The City/Suburban Hoops Report had Smith as a no-brainer low-major plus/mid-major prospect coming out of the summer. The recruitment and offers this past fall followed suit as Western Illinois, Oral Roberts, Indiana State, Northern Illinois, Wright State, UMass-Lowell, SIUE and others were involved. He visited Northern Illinois, Wright State and SIUE officially in the fall.
After watching his game with Belleville Althoff and against Jordan Goodwin online earlier this season, in my eyes he became a “must-have” mid-major recruit by the time the pre-Christmas report was sent out to college coaches.
But you know where high-level Missouri Valley prospects and Atlantic 10-type prospects who are unsigned in the middle of their senior year end up? At a high-major. That’s where Smith will end up if he chooses to play at the highest level. And 37 and 33 point efforts against Goodwin’s team certainly helps his case.
DePaul offered Smith in November and Loyola followed with an offer in mid-December. Kansas State and Illinois have been extremely active with Smith as both had assistants and head coaches in to see him recently, with Kansas State offering on Friday. He plans to visit Illinois for the Ohio State game on Sunday. Pitt has also become more engaged.
Smith says it’s now about getting to know the coaching staffs of the schools recruiting him and getting on campus. But he adds there isn’t any timetable for making a decision.
“If I find the right fit and the right feel and believe it’s the right place for me, I will go ahead and commit,” says Smith, who has two official visits remaining. “But I’m just starting to build some of these relationships.”
Now, after taking in three of his games on tape, it’s easy to see the confidence and comfort level he has while playing with his high school team. He also seems to have a little of that “Nobody is beating my team and I’m going to shred anything in my path” thing going. He’s a winner. Smith was the anchor of a team that finished 25-6 last season –– 14-0 in the Southwestern Conference –– and is off to a stellar start this season.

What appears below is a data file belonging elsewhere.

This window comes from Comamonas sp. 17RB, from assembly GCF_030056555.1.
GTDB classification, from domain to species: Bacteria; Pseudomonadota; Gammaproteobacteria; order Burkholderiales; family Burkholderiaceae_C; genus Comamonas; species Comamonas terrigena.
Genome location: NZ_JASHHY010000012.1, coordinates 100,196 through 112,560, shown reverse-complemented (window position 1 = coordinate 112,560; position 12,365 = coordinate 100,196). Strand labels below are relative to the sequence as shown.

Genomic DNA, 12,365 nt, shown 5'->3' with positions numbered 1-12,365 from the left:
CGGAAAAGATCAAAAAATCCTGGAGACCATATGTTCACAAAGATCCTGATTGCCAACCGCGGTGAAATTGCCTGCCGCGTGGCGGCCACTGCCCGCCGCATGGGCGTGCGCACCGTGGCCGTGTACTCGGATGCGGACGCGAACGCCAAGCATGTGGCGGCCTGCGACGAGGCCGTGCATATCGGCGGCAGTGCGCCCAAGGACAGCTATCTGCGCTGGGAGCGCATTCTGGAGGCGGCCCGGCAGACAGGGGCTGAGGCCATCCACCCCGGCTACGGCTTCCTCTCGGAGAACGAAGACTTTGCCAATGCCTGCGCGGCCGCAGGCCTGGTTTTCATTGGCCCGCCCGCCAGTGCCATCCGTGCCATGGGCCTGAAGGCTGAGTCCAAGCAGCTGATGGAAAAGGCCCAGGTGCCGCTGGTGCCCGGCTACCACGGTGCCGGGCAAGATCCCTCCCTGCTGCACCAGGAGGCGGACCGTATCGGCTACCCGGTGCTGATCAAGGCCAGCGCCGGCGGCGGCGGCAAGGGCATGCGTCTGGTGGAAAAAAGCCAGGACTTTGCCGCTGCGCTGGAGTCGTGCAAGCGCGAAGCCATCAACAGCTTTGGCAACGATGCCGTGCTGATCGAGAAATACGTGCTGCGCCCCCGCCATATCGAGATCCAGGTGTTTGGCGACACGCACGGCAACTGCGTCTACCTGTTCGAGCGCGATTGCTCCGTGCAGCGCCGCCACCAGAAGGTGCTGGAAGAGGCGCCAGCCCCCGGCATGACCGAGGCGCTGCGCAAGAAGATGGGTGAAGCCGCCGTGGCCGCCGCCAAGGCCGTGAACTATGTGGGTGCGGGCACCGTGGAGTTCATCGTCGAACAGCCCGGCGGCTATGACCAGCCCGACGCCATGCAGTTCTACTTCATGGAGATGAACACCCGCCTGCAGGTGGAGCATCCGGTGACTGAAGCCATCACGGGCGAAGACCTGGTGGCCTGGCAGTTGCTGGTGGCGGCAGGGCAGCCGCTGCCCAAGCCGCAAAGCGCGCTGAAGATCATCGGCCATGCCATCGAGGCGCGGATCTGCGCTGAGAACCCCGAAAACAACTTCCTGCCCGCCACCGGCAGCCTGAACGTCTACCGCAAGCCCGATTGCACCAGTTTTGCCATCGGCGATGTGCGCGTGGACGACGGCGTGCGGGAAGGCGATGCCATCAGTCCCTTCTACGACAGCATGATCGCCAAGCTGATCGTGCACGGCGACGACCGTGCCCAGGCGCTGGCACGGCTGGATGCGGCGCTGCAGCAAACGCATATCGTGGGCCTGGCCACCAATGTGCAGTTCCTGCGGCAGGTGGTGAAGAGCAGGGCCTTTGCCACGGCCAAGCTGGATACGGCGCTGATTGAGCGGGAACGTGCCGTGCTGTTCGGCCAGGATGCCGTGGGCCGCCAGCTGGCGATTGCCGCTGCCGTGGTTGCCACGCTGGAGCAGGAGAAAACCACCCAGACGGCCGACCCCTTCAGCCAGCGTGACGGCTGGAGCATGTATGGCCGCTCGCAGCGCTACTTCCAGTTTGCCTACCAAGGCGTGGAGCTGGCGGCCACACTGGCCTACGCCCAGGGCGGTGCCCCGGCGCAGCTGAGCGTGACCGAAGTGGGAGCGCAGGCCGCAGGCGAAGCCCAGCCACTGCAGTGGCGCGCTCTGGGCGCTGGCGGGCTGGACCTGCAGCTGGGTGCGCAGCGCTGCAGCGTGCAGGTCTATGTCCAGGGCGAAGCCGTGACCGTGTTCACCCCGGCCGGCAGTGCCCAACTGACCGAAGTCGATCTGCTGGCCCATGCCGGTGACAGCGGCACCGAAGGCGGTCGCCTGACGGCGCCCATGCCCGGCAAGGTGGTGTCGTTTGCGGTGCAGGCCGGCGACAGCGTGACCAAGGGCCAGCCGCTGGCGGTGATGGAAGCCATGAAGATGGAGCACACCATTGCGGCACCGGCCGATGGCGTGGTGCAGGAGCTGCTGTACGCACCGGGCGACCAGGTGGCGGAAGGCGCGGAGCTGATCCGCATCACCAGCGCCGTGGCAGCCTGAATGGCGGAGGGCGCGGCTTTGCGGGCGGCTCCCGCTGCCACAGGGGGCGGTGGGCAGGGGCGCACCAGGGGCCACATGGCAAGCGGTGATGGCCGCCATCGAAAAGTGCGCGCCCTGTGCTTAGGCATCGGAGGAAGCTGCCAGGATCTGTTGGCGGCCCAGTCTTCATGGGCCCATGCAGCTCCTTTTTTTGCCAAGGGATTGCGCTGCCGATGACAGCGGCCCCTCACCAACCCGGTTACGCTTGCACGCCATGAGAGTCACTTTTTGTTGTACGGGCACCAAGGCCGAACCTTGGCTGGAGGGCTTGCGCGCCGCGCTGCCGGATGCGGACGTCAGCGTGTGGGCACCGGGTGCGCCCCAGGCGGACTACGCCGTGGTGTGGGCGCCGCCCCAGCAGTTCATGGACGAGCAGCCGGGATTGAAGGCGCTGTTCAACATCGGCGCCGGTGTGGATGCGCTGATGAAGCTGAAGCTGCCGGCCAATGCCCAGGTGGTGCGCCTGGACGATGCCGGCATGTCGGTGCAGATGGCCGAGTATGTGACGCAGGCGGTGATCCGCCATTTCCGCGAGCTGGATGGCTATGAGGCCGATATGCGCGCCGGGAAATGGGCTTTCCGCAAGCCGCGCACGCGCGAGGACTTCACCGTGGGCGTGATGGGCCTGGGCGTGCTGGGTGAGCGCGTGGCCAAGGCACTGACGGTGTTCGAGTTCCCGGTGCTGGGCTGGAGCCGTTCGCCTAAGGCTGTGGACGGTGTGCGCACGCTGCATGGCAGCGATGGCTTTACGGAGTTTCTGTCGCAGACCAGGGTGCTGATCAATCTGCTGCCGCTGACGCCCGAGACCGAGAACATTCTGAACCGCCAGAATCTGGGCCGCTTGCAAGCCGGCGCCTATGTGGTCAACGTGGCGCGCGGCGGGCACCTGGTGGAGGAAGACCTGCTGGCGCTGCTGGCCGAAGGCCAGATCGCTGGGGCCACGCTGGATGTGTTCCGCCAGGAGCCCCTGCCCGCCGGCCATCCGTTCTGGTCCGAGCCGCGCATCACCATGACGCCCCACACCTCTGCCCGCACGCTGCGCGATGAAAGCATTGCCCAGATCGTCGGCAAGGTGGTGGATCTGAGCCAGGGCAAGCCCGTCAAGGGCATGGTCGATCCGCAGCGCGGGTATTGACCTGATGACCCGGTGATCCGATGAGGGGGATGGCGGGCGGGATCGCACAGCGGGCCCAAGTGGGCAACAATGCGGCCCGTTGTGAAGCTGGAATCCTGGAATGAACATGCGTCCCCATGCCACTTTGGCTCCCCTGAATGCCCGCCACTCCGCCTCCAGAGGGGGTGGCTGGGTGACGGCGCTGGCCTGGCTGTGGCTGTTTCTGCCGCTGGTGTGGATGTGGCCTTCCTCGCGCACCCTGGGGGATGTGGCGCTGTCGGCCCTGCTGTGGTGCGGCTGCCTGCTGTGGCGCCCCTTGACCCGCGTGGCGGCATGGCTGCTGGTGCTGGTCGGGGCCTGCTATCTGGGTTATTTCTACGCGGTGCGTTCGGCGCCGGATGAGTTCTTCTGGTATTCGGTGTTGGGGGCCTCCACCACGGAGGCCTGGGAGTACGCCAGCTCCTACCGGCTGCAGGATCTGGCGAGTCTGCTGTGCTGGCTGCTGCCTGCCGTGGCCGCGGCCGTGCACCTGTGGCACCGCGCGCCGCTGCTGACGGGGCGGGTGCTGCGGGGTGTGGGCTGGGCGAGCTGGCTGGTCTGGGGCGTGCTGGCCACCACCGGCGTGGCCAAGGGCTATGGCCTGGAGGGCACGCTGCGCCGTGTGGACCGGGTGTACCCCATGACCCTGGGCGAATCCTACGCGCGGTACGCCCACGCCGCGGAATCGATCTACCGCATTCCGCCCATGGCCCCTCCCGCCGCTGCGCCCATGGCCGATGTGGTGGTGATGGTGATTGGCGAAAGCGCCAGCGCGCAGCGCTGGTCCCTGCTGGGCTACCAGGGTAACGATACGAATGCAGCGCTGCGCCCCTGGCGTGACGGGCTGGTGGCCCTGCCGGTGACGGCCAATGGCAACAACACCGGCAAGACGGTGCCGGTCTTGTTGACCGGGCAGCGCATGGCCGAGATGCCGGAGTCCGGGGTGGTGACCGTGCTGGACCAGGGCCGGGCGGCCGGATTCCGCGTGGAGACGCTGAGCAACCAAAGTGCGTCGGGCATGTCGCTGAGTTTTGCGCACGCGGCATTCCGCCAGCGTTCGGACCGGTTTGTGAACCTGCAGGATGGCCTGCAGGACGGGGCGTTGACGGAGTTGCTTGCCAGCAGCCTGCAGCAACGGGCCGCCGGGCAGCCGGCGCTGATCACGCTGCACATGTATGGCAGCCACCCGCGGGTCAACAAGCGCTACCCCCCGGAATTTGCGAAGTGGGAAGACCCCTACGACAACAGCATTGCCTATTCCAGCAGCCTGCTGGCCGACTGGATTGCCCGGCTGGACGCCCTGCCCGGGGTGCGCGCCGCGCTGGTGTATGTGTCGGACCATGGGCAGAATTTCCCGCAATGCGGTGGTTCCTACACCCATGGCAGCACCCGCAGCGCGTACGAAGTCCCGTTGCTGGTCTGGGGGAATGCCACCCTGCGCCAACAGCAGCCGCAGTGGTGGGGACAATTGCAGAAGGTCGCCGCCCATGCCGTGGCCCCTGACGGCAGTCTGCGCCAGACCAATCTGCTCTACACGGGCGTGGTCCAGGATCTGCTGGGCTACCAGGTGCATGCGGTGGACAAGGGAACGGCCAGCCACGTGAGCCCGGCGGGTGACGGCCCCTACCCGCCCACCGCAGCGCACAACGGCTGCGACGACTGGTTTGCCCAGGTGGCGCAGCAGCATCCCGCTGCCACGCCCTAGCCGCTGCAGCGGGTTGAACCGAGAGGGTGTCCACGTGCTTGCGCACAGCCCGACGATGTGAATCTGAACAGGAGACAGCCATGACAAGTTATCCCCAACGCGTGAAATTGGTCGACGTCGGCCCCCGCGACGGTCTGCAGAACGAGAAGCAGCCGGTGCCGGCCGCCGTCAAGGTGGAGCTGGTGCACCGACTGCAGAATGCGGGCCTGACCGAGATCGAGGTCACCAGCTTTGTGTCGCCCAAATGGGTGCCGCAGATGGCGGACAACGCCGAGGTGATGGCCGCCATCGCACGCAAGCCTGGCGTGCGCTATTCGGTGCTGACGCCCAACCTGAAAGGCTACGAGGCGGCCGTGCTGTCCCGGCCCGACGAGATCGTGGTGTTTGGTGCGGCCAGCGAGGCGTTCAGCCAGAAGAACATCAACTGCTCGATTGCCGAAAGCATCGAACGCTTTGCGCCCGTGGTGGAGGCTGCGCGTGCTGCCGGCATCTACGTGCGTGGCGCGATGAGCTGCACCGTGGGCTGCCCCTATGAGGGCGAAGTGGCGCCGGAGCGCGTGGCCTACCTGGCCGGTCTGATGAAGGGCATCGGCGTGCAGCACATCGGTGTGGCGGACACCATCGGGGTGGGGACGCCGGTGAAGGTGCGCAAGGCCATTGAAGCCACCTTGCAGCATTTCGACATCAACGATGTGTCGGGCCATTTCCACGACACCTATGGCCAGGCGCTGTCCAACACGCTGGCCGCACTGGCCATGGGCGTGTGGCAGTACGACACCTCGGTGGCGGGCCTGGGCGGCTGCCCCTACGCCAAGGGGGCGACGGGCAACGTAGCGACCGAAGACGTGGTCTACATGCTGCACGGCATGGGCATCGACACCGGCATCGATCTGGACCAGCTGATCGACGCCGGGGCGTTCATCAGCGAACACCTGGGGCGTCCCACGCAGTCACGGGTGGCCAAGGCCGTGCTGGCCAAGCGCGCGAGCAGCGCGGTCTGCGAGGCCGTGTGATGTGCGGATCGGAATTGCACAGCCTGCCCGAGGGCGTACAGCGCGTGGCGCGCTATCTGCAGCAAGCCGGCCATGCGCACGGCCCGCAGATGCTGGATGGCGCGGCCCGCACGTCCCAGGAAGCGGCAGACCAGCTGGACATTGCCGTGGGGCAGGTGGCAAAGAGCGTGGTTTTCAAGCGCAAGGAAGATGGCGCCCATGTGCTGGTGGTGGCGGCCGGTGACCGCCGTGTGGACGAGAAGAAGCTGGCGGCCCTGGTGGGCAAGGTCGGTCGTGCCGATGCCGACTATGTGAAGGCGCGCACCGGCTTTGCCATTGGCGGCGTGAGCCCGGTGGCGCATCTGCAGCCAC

But more than anything, it’s just one of those athletic transformations that happens in different sports and at all levels. A player keeps working hard, things start to click, the chip on the shoulder grows bigger, confidence expands and a comfort level exists that vaults an athlete to another level. It happens.
That’s exactly what has happened with Mark Smith, who has proven and shown that AAU basketball isn’t everything.
“I put in a lot of work after the July period in getting ready for this season, especially working on my jumper and my quickness,” said Smith, a day after winning MVP honors at Collinsville. “I also really think my entire focus on just basketball has helped. That’s made a difference.”
Smith is a different type of player and with a different look. He’s a very versatile guard, though maybe not the typical creating, break-you-down point guard with a burst off the dribble when projecting him to the highest level. But he takes care of the ball and has high-quality passing instincts.
His size allows him to see the floor while his strength allows him to take a bump on the perimeter, get where he needs and finish at the rim. He has a nice blend of power and finesse for a guard, which you see with one of his rollicking, full-court, to-the-basket transition baskets or a down-the-lane drive.
Plus, he has sneaky athleticism off the floor. You don’t expect his big body to get off the floor the way it does and finish with a dunk.
But the area Smith starts to really intrigue you with is his potential as a shooter. He elevates nicely off the floor on his jumper and the mechanics are pretty sound. He can shoot it with range or beat you with a much-improved pull-up jumper off the dribble.
Smith must still show what he can do as a shooter and scorer when he’s off the ball. Right now so much of his impact is done with the ball in his hands, which isn’t a bad thing. But his off-the-ball maturation should come in time as he’s forced to do more of that at the next level.
Now it’s a matter of enjoying the ride for Smith. Now it’s two-plus months of keeping the momentum moving forward.
He’s put himself into POY conversations, high-major consideration and into the Hoops Report’s top 10 prospects in the class. Most importantly, he’s shown he’s a winner, carrying a team that could wind up facing the state’s top-ranked team, Simeon, in the Normal Super this March.
That’s quite a bit of work Smith has put in since putting himself back on the market just five months ago.
“This is all exciting and a good feeling knowing that all the hard work we’ve put in is paying off with this team,” says Smith, who adds he’s been playing together with this group of players since 4th grade. “I just play and let my game do the talking.”
And it’s talking in a big way.
Following Joe Henricksen and the Hoops Report on Twitter @joehoopsreport